The labor leader and civil rights activist Cesar Chavez, who would have turned 87 on Monday, was remembered by the White House with “Champions of Change,” an event that honors community leaders who embody the spirit of the impassioned farmworker.

Administration officials recognized 10 men and women who represent the values and determination of Chavez to organize and work for “a more just tomorrow.”

“One of the great lessons of Cesar’s life (is) that you don’t give up the fight. No matter how long it takes, no matter how long the odds, you keep going, fueled by a simple creed – sí se puede,” said President Obama last week, at a private screening of the new feature film "Cesar Chavez."

The event, closed to the press, was moderated by Lisa Garcia Quiroz, Chief Diversity Officer and Senior Vice President of Corporate Responsibility at Time Warner Inc., and Marco Davis, Deputy Director of the White House Initiative on Educational Excellence for Hispanics.

These are “Champions of Change” recognized on this newly established Cesar Chavez Day:

Khin Mai Aung, Director of the Educational Equity Program, Asian American Legal Defense and Education Fund (New York, NY)
AALDEF's Educational Equity Program advocates on issues such as bilingual education, language access, bias-based harassment, school discipline, post 9-11 and gang profiling, affirmative action, and school integration in kindergarten through 12th grade and higher education.  

Germain Castellanos, Program Director for the SHINE Educational Leadership Program (Waukegan, IL)
This workforce development program serves over 300 at-risk youth at Waukegan High School since 2008, where the student population is over 70 percent Latino. The son of immigrants from Mexico, Castellanos also works to create change and opportunity for the residents of his home town of Waukegan by serving as Vice President of the Habitat for Humanity Lake County Board of Directors; Program Chair and Member of the Board of Directors for Youth Conservation Corps; and as Member of the Lake County Workforce Investment Board’s Youth Council.

Armando H. Chavez, Principal of Columbus Elementary School (Columbus, NM)
The school serves a population in which 99 percent of the students enter as monolingual Spanish language students. Most of this unique group of students were born in the United States and live across the border in Mexico.  During his tenure as the leader of the school, he has emphasized the importance of education.  His vision is to unite two nations and two languages in order to produce productive citizens of the United States.  

Sandra Gutierrez, National Director of Abriendo Puertas/Opening Doors (Los Angeles, CA)
Abriendo Puertas is the nation’s first, evidence-based comprehensive training program for Latino parents with children aged 0-5. Ms. Gutierrez led the development of the AP/OD program and curriculum, which is designed with parent input and uses the “popular education” approach to engage parents in lessons that authentically reflect their culture, communities and experiences.

Helen Gym, Board Member, Asian Americans United (Philadelphia, PA)
A former school teacher and journalist, Gym leads the board of Asian Americans United, a 28-year old organization serving Philadelphia’s diverse Asian American and immigrant communities. At AAU, she has organized against predatory gambling and led a campaign to address human rights issues in immigration and deportation practices.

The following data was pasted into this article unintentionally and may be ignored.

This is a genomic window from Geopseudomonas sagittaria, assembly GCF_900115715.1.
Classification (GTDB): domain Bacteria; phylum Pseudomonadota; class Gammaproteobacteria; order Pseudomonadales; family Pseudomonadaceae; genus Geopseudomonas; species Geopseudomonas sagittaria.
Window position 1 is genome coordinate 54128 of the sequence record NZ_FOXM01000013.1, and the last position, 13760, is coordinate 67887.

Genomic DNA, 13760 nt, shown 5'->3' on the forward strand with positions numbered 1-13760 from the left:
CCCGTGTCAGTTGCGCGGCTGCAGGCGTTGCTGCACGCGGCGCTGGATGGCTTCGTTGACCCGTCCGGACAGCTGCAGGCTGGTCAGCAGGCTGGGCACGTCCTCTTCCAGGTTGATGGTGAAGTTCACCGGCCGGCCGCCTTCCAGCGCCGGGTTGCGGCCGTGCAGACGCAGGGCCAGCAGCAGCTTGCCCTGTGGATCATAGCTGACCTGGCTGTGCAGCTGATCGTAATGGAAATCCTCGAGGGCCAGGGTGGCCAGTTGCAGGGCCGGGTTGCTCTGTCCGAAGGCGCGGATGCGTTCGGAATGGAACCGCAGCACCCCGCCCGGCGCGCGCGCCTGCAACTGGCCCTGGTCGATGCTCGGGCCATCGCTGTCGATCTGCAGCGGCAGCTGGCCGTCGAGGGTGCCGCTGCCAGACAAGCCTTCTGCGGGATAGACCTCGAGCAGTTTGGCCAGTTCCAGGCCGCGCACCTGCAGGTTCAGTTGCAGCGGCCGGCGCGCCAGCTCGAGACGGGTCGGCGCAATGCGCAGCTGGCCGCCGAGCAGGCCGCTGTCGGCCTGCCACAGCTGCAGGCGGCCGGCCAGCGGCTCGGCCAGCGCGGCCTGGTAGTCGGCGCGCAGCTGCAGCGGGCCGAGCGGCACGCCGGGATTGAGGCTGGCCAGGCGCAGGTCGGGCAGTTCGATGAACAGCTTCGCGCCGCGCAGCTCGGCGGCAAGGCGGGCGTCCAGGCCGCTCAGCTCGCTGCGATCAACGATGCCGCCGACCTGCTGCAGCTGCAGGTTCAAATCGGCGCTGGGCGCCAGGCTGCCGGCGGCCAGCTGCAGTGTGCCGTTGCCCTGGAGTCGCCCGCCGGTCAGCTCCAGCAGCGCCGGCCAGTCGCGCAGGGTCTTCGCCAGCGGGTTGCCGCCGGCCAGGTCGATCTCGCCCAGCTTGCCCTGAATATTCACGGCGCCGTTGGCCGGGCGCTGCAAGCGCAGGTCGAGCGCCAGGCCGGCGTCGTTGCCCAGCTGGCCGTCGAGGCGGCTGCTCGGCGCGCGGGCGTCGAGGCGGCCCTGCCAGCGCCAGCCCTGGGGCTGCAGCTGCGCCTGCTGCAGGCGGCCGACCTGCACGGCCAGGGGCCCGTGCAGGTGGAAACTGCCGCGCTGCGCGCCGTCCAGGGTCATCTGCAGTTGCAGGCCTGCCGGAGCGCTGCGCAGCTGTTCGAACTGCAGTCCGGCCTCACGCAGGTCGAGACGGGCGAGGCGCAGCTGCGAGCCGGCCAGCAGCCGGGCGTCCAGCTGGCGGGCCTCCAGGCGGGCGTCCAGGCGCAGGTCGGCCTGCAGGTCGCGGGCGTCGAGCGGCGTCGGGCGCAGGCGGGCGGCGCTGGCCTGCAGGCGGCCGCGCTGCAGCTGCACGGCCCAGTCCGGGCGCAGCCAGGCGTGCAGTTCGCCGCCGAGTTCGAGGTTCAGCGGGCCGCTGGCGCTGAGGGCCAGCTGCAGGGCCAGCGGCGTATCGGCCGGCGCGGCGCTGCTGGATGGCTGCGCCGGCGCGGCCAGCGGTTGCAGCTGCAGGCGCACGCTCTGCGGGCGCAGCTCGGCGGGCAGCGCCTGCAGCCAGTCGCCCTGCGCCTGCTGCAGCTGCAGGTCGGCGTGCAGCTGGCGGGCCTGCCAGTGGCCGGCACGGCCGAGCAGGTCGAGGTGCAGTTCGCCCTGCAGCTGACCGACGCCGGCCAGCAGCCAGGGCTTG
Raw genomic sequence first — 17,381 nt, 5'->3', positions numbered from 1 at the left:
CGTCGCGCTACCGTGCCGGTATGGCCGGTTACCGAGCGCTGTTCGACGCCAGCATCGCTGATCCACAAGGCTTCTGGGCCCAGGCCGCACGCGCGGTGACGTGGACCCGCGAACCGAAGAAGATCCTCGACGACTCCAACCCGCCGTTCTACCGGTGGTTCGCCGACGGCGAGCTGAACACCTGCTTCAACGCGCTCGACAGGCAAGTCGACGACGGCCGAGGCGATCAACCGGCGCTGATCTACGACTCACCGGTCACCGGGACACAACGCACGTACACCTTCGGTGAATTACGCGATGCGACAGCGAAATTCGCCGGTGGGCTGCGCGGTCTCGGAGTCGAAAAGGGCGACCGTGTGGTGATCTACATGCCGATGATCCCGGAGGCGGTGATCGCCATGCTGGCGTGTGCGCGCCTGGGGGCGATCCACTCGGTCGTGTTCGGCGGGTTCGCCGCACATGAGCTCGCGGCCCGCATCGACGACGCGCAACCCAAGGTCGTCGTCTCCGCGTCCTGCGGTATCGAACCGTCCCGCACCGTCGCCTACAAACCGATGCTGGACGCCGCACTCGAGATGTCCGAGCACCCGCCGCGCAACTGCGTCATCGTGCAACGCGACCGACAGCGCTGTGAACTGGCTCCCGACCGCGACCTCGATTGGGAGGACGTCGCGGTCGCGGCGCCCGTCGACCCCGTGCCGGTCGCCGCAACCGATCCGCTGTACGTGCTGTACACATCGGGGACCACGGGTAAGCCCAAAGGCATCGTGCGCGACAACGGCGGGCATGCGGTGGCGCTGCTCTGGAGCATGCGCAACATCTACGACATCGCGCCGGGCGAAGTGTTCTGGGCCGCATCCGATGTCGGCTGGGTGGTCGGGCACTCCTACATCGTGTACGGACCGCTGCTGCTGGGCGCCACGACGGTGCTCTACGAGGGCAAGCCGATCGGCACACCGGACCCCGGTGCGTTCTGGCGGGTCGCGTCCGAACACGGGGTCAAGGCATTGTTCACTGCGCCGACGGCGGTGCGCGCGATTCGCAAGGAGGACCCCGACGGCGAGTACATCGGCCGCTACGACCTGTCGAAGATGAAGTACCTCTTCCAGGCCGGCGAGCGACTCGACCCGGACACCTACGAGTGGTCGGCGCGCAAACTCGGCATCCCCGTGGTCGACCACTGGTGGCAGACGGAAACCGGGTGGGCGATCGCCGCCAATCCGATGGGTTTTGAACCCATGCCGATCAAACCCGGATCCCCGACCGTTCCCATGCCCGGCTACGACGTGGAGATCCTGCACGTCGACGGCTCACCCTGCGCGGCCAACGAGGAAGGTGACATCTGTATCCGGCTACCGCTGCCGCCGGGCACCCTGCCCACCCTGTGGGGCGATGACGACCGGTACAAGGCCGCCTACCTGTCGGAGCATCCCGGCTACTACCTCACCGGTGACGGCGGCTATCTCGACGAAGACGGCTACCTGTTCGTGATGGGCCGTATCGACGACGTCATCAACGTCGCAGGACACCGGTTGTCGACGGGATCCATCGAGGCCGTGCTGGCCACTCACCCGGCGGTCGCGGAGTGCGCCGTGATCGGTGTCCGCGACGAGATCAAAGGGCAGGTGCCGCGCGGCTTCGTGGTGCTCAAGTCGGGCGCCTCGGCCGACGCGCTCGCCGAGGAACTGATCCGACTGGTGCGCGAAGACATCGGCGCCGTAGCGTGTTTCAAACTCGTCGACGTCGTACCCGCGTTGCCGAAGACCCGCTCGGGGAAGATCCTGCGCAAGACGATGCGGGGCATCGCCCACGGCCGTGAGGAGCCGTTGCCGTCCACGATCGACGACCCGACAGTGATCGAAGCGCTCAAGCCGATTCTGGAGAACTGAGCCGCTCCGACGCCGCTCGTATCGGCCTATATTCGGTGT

Nahla Kayali, Founder & Executive Director of Access California Services (Anaheim, CA)
AccessCal is a health and human services non-profit culturally and linguistically competent family resource center dedicated to enhancing the quality of life for underserved Arab-American and Muslim-American communities.  Under Ms. Kayali’s leadership, the organization provides programs in 15 languages delivered by 30 staff including 10 AmeriCorps members.  

Herb Lee, Jr. Executive Director of the Pacific American Foundation
(Kāne’ohe, HI)
Herb Lee, Jr. , is a Native Hawaiian that has led multiple and highly successful youth leadership programs, career planning and development, environmental education and culture-based curriculum projects including the award winning “ Kāhea Loko and the Aloha ‘Āina” projects. His programs have trained over 3,500 teachers and benefited over 70,000 students throughout the State of Hawaii spanning grade levels K to 12.

Xavier A. Munoz, AmeriCorps Member / ESOL Instructor with the Literacy Council of Northern Virginia (Alexandria, VA)
As an AmeriCorps member, Munoz has been teaching English to adult immigrants and refugees in family literacy and beginning-level ESOL classes since September 2012. In addition to teaching full-time, he leads a staff task force to compile and design an online collection of instructional resources suitable for use with learners with low levels of English language proficiency.

Diego Uriburu, Executive Director for Identity, Inc. (Gaithersburg, MD)
Diego Uriburu, originally from Argentina, has promoted the rights of Latino, immigrant, and LGBT communities in the Washington, D.C. area since immigrating to the U.S.  In 1998, he co-founded Identity, Inc., a community-based organization in Montgomery County, Maryland, and serves as its Executive Director.

Luis Urrieta, Jr., Coordinator of the Cultura en Acción (Culture in Action) After School Program (Austin, TX)
Luis Urrieta, Jr., Ph.D. has dedicated his life and career to raising awareness about Latina/o community issues, especially immigrant, and indigenous communities. His professional and academic work in Education has been dedicated to raising awareness and valuing Latina/o immigrant family and community knowledge as well as the importance of nourishing and supporting strong ethnic and linguistic identities in Latina/o children and youth, while promoting and creating the conditions for high academic achievement.

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